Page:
Walk in the garden on summer evenings and you'll hear crunch, crunch as snail shells crush under your, hopefully not, bare feet. Snails and slugs are closely related molluscs that move about on a muscular foot lubricated with mucus from glands on the underside of the foot. Several pairs of tentacles with eyes on the end help these animals make sense of the world.
Note slime on plants at the hind end of this leopard slug.
Snails have made these slime trails across a path.
Note snail's black eyes on the end of is tentacles.
They are soft-bodied animals that need a moist atmosphere to live in. Snails have a spiral shell which they retract into in dry weather. They also secrete a mucous plug, which, when dry, stoppers the entrance to their shell which slows further drying. They will also huddle in a group, under flower pots and behind bricks to slow down evaporation from their bodies. Slugs are more vulnerable to drying out as they have no external shell to retreat into but they exude mucus around themselves which dries and protects them. Both "hibernate" in dry conditions and slow down their bodily activity. Another way to slow down water loss from the body is to be nocturnal.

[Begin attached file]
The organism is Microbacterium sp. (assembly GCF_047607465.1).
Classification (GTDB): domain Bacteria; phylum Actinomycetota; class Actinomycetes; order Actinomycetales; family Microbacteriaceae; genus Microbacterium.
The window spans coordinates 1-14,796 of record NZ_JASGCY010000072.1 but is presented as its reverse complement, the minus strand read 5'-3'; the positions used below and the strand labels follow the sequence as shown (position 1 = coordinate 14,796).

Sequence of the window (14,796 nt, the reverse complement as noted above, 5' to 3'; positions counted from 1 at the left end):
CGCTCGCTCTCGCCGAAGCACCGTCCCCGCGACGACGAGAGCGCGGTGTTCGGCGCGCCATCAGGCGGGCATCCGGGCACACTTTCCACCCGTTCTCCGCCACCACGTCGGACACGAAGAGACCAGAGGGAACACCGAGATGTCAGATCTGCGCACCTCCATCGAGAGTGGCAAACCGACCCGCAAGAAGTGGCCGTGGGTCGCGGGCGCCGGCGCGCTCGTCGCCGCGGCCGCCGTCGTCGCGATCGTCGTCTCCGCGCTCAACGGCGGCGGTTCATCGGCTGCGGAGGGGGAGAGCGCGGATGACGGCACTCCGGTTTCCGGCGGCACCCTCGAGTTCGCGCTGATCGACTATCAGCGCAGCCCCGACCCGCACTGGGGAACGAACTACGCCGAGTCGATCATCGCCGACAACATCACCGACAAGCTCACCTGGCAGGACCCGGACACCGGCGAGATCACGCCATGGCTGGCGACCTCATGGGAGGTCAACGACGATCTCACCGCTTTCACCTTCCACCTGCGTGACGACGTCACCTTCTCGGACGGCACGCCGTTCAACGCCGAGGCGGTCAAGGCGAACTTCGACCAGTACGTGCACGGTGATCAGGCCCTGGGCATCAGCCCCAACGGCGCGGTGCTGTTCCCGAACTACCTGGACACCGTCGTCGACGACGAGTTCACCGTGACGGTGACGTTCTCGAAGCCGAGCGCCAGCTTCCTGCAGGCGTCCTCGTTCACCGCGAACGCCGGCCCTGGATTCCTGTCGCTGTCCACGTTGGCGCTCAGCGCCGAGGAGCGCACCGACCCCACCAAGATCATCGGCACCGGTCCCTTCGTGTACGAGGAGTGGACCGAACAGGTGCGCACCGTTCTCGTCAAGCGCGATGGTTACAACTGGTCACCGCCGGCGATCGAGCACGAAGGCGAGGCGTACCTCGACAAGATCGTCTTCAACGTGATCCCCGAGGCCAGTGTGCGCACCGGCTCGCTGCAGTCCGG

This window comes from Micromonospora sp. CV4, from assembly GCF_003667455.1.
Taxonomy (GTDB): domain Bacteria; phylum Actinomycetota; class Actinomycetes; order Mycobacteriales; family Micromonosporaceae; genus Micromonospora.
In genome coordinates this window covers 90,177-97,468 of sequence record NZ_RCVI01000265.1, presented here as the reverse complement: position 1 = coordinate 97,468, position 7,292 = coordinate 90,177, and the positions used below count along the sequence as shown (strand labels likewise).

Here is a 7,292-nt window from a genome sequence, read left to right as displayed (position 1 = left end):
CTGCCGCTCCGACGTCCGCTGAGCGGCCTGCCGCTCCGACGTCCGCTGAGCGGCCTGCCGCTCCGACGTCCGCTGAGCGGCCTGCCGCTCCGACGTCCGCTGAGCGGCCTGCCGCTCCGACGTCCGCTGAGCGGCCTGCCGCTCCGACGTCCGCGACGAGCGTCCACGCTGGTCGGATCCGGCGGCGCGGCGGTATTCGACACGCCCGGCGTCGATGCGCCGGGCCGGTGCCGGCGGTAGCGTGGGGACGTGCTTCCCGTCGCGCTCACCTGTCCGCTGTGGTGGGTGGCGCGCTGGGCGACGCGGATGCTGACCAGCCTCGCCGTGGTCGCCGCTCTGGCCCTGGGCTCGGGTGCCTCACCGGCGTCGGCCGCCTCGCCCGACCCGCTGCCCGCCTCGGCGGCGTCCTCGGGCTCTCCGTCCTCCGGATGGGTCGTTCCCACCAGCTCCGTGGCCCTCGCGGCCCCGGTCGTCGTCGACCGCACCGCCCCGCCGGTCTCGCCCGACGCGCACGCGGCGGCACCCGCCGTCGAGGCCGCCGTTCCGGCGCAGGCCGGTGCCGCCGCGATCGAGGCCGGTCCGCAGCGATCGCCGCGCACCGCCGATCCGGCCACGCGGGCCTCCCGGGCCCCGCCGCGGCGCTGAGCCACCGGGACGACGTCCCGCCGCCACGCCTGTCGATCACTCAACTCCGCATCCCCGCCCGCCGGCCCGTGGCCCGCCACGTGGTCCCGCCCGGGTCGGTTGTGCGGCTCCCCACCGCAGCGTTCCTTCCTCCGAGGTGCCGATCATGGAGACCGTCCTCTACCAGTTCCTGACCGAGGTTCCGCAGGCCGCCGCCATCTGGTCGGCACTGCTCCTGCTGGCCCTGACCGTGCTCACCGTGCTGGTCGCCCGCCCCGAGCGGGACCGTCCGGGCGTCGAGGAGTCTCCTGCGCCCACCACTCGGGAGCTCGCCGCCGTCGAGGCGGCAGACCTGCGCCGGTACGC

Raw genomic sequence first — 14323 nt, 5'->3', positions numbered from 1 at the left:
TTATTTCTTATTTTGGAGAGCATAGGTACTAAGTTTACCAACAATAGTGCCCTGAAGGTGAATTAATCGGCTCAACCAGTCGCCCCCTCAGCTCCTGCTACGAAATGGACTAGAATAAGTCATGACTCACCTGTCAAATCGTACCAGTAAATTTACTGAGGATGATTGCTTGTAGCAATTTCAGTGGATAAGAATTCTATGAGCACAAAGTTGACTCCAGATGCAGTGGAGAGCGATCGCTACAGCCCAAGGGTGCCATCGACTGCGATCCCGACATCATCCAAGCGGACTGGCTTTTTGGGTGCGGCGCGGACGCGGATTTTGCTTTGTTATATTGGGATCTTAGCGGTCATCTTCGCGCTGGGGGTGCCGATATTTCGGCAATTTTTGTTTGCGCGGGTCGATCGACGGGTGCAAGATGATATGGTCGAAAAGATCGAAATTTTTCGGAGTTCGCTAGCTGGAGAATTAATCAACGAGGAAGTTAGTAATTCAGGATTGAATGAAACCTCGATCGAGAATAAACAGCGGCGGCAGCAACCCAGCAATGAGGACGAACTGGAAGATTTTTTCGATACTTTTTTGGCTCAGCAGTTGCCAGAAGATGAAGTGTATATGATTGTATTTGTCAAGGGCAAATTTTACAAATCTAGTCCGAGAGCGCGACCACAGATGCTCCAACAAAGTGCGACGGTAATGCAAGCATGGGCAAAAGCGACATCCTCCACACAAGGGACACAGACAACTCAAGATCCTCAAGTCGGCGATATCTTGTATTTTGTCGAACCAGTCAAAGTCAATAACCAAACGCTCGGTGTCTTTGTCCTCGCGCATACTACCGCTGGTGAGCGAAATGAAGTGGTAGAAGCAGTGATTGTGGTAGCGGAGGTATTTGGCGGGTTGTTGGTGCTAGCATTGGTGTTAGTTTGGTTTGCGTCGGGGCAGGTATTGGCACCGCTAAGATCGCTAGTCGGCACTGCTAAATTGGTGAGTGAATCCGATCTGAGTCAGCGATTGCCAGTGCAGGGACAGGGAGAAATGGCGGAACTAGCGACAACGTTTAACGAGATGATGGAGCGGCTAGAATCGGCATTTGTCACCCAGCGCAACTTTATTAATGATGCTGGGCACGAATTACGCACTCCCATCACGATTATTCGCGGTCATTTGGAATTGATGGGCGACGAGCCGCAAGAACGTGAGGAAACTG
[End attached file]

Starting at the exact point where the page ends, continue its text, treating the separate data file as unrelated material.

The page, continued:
Snails and slugs are the bane of the home gardener as they are notorious grazers of green garden plants. However, they have some good habits and also feed on dead plant and animal material and fungi and I can often find them in my compost heap feeding on the decaying organic matter inside. Some are carnivorous such as the Leopard slug pictured below. It feeds on snails. Some snails are predatory and feed on earthworms and other snails.
Predatory leopard slug.
Mucous? Yuk! Mucus is nasty and slimy but it's great stuff for snails and slugs. Apart from lubricating the foot in its passage across even quite sharp objects, it slows down water loss from the body when dry, forming plugs in shell openings. Carnivorous slugs use it to entangle their prey. Slugs also produce great gouts of it during mating. I was puzzled by large slimy spots on my courtyard walls until I went out one night to find two Leopard slugs closely entwined, hanging off the bricks on long, wet ropes of mucus.
Leopard slug meets ant: When the ant in the centre photo came up to this slug, the slug's defensive reaction was to pull in all its tentacles to protect its eyes, and close its mouth and its respiratory (or breathing) pore in the saddle. When the ant went away, the slug elongated its tentacles, opened its mouth and respiratory pore again and went about its business.
Defensive reaction of slug to a disturbance